This article originally appeared on Marie Claire South Africa (November 2016)

Okay, okay. Technically speaking, black does not crack. Broadly writer Charlie Brinkhurst-Cuff went in search of scientific evidence to back up the aphorism ‘Black don’t crack’ and found that ‘it’s due to the amount of collagen and melanin in the skin. Black skin ages so well because we typically have a higher oil content and the sebaceous activity in our skin — meaning we have a natural skin hydration system that makes black skin look hydrated, smoother, and plumper’.

But it was during my first year of my 30s I began reconsidering the dictum that I’ve always believed, without a doubt. I woke up one morning in 2016 to my first grey hair. A shining, silvery coil right there on my right temple. A few weeks later, another popped up just as gravity began to take its toll on my body, and my years of ‘fun’ cosied in the corners of my eyes. And I’m reminded of it every time I see myself smile.

Before 30, the thought of ageing was foreign. I thought it came wrapped up in a box on your 45th birthday, for you to put on like a well-fitting party dress. Like so many black people, I grew with the phrase ‘Black Don’t Crack’, so I was certain ageing in your 30s was only reserved for people with very low doses of melanin (ie: caucasian skin). I took it as fact that after all the years of being out in the sun without extra protection, living my life (euphemism for putting toxic substances in my body) and carrying my emotions ranging from joy to sadness, I’d come out looking like a newborn baby, with skin supple and tight.

I was wrong. I realise that ageing is different for all black people. Some of us may age like Winnie Mandela and Iman, and some of us don’t, and that is okay and beautiful too. So now that I have a few wrinkles, does it mean my black has cracked? Do I become an exception to the rule by ‘prematurely’ cracking?

For Washington Post op-ed writer Jonathan Capehart’s article, Michelle Obama knows ‘Black don’t crack, but…’, a conversation with his age-defying 72-year-old mother who advocates cosmetic procedures revealed her version of the adage, which goes: ‘There are a very few blacks that don’t crack. Maybe not as soon as our white sisters, but we do.’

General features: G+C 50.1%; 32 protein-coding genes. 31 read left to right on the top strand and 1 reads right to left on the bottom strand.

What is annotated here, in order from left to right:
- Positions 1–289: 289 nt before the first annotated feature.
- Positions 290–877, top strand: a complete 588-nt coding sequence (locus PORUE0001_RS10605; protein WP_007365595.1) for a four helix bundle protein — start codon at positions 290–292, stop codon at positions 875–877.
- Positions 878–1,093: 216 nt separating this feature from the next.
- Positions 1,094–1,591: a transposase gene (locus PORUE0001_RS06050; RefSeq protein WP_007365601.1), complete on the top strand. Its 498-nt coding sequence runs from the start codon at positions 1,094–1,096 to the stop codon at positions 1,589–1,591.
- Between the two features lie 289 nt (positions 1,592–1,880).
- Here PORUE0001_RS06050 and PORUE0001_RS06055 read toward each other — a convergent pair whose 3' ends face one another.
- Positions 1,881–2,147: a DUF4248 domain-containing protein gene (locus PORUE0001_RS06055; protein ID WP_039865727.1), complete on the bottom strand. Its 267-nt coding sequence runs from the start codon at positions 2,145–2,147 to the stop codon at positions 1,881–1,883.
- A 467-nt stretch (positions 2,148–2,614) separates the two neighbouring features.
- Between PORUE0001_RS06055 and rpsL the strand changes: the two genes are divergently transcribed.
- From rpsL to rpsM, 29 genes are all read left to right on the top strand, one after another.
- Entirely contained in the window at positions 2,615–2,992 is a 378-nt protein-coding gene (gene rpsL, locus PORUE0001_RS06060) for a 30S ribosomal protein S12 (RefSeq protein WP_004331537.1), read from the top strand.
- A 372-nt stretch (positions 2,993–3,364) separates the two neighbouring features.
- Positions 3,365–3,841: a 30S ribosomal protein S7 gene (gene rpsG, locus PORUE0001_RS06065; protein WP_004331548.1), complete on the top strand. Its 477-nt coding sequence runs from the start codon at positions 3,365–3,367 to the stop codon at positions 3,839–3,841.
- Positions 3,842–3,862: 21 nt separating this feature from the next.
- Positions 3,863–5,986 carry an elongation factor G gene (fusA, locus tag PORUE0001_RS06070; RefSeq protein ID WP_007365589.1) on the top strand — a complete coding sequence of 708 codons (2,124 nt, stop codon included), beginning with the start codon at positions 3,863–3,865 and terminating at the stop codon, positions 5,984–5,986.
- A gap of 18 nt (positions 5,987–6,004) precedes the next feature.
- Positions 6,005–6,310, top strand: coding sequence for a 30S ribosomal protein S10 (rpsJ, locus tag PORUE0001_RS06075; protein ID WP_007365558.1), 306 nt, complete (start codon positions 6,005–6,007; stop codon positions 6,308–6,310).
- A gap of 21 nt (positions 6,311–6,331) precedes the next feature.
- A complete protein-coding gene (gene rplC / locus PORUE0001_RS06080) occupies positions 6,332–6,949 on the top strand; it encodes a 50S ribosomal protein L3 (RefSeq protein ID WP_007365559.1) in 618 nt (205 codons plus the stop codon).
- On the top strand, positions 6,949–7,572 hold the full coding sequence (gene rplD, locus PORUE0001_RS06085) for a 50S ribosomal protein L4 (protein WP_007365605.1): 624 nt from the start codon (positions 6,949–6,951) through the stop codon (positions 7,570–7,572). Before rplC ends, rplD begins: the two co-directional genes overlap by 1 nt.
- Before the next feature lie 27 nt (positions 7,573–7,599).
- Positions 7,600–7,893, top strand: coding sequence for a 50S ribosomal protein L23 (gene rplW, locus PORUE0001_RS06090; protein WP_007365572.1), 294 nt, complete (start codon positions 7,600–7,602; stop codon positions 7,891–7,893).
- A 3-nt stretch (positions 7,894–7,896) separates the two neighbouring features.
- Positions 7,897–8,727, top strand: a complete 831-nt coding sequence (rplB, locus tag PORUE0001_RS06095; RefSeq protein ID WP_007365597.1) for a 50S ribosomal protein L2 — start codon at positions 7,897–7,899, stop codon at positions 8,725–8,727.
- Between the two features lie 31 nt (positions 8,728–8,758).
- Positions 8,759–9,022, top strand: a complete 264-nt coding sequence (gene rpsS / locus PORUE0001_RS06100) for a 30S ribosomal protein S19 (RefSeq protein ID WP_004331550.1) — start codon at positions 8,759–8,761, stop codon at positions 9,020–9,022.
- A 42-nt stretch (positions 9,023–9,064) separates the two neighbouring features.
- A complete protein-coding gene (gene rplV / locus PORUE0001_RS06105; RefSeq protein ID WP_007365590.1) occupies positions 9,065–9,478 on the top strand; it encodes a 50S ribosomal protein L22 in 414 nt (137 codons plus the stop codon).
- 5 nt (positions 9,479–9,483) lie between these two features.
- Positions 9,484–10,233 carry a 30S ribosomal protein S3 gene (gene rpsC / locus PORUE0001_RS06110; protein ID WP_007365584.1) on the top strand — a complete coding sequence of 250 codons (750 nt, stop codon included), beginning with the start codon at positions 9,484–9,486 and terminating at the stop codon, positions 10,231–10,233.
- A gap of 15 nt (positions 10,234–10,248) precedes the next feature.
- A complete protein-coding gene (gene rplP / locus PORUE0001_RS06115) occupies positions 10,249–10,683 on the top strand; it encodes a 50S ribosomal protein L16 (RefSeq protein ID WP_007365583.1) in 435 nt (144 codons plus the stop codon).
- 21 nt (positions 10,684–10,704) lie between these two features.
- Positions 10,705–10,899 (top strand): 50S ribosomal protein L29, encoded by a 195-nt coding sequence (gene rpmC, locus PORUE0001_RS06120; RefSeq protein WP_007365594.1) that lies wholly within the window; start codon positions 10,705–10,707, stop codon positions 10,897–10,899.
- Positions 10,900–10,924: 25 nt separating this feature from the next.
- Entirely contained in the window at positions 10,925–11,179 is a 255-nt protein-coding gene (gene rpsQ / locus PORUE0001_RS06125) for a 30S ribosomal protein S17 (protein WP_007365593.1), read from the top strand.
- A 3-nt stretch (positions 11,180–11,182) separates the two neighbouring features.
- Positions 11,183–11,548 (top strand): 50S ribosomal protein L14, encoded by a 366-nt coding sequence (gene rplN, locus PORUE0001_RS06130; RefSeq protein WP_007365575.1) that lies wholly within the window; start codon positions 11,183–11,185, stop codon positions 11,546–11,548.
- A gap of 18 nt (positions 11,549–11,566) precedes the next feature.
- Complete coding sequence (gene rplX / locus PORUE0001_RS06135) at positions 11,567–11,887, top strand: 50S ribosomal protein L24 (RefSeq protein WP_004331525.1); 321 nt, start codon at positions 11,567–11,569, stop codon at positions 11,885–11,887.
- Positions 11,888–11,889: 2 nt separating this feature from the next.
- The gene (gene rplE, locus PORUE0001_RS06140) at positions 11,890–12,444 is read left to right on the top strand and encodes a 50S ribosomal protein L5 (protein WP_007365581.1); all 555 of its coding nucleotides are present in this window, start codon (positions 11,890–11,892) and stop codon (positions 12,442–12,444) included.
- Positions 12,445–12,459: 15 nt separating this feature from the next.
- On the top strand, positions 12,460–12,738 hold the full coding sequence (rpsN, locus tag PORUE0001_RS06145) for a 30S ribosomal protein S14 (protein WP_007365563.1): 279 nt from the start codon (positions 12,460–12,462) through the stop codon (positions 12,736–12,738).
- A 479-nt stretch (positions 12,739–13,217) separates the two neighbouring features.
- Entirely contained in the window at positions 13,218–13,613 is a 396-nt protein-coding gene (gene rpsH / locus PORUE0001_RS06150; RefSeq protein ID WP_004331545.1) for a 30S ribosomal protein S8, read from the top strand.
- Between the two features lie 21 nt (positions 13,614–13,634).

So like Margaret ‘Miss Lady’ Capehart, I thought I’d come up with some of my own possibilities of ‘Black don’t crack’, annotated with a list of footnotes to open the saying up to different interpretations. Like such:

Black don’t crack*****:

*Black don’t crack but each case is unique. Use it, don’t use it.
**Black don’t crack in comparison to other ethnic group’s skin.
***’Black don’t crack, but it sags!’ – Margaret ‘Miss Lady’ Capehart.
****Black don’t crack for some on the surface, but you might be cracking inside. Your health or stress levels might be affecting you adversely, even thought it’s not showing on the outside, writes Carolyn Edgar.
*****Black don’t crack, as the popular saying goes, but sometimes it just does. And if that happens and you embrace it, it might be a beautiful and liberating experience.

I’m working on *****, and as I start to ‘crack’ there is comfort in knowing that growing old is beautiful, a sign of life and of living. To reiterate Maya Angelou’s Letter to My Daughter, ‘We carry accumulation of years in our bodies, and on our faces’, and it might manifest in a few folds and creases.

In an age where we celebrate agelessness and strive for perfection, cracking and fraying at the seam doesn’t equate ugliness, and you certainly won’t be letting your race down if you do. As black people, we already exist in a world where our appearance (from our hair textures to our nostrils and more) and our very presence is policed, but to be expected to not grow old is still asking from us too much.

In her article, I Think I Might Be Done with People Saying ‘Black Don’t Crack!’ Like It’s a Compliment, Pian Glenn expounds on a pressure she feels when hearing the phrase. ‘Some would say that my black don’t crack, and I’m someone who hears that not as a compliment, but as pressure. Pressure to look a certain way and to continue to look a certain way, even as the pages of the calendar fly by in rapid succession.

‘So insidious is this ageing thing that I feel we’re all in it together.’

So as I write this on my bed, stare up from my laptop and catch the reflections of my face and the parallel lines that run across my forehead, I see my heritage (my father and his father, who also had the same kind of ridges), and an ever-changing story with intricate lines that I can trace, each holding a piece of my own beautiful story.